Comics and Illustrations

I discovered the comic book writing of Alan Moore when he was penning for Swamp Thing in the late 80s.  I had no idea that comics could be an intelligent, thoughtful, emotional medium for adults, and I was floored.

Prior to that, I had only been bored by hand-me-down trashy kids comics, Archie and Spider Man.  No one introduced me to the alternative comics spawned in the 70s until years later.

Now I have a comics library that spans a wall, heavily focused on longer stories, graphic novels, and illustrated histories.  I was most inspired by the work of Ben Katchor and Craig Thompson, and inevitably my work owes these two very different artists a huge debt.

While I had been illustrating for projects for decades, I had not tried my hand at a comic until after my first punk rafting journey in 2005. In the months after, I created a comic which captured the feel of our adventure.


My comics have been featured in the following exhibitions and publications:

  • SubRosa Staff Art Show, SubRosa Community Space, Santa Cruz. June 2011. Group show. SubRosa is proud to present a staff art show of mixed medium pieces by 8-10 members of the Subrosa collective. Collectively SubRosa dabbles in a cornucopia of mediums drawing inspiration from the local community, other like-minded projects in lands far and near, and an undying love of anarchist ideals. From queer polyamorous love triangles, to consensus meetings, to cats, to making sauerkraut, to busking on Pacific avenue SubRosa always brings a deliciously earnest amount of love, respect, and optimism to whatever they do.
  • Times Square by Howard Zinn. “A comic adaptation of a Howard Zinn story edited and illustrated by Wes Modes. It’s quite short and strong, chronicling Howard Zinn’s introduction to radicalism.” (Modes, Wes, and Howard Zinn. Times Square. Strangers in a Tangled Wilderness, 2008. Print.)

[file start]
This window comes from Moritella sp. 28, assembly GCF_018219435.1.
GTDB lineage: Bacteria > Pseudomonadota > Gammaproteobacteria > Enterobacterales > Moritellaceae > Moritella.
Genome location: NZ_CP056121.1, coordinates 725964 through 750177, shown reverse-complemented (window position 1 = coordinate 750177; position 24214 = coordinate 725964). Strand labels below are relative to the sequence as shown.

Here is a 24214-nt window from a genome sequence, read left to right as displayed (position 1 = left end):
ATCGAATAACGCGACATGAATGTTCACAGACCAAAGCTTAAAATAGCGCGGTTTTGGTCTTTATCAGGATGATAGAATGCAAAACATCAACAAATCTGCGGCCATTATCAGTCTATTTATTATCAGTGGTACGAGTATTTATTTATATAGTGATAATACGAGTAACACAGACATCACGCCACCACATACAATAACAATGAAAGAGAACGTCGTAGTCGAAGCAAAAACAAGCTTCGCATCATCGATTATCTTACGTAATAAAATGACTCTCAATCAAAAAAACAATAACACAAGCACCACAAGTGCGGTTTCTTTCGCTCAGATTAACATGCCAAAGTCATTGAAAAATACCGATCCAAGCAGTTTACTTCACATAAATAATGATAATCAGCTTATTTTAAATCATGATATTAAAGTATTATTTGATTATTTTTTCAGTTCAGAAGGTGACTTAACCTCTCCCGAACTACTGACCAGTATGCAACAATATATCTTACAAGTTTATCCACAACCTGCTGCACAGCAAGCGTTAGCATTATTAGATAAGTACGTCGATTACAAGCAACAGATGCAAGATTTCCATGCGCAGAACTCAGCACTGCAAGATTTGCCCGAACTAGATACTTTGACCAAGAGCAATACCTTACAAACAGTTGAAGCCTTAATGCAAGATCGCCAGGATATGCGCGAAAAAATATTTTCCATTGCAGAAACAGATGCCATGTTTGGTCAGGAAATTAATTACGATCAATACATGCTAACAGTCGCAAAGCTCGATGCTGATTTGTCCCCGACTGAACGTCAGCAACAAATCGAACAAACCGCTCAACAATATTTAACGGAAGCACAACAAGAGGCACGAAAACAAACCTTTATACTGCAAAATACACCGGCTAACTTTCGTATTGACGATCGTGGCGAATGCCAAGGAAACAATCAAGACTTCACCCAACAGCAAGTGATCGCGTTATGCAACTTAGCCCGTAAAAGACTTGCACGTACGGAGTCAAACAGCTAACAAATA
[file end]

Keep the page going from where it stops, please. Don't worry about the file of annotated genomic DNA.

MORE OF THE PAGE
• Students for a Democratic Society: a graphic history. “In Students for a Democratic Society: A Graphic History, the famed graphic novelist Harvey Pekar, the gifted artist Gary Dumm, the renowned historian Paul Buhle, and a marvelous cast of they-were-there contributors illustrate their struggle, bringing to life the tumultuous decade that first defined and then was defined by the men and women who gathered under the SDS banner.”  (Pekar, Harvey, Gary Dumm, and Paul Buhle. Students for a Democratic Society: A Graphic History. New York: Hill and Wang, 2008. Print.)
  • The SDS Comic Show, Brown University, Providence, RI. April 2007. An exhibition exploring the history of Students for a Democratic Society, as well as the art and process of comic book creation, will be on display at the John Nicholas Brown Center at Brown University. The exhibition, curated by Brown students under the auspices of the Public Humanities Program, is composed of pages and panels from the forthcoming Students for a Democratic Society: A Graphic History (Hill and Wang), scripted by Harvey Pekar and edited by Paul Buhle, senior lecturer in American civilization and history at Brown.
  • Comic Artists Panel, Providence, RI. April 2007. Panel discussion on Students for a Democratic Society: A Graphic History, which is the first in a series of nonfiction collaborations between Pekar and Buhle. In addition to Pekar and Buhle, book artists Summer McClinton, James Cennamo, Wes Modes, and Nick Thorkelson will participate in the panel.

Leave a Reply

Your email address will not be published. Required fields are marked *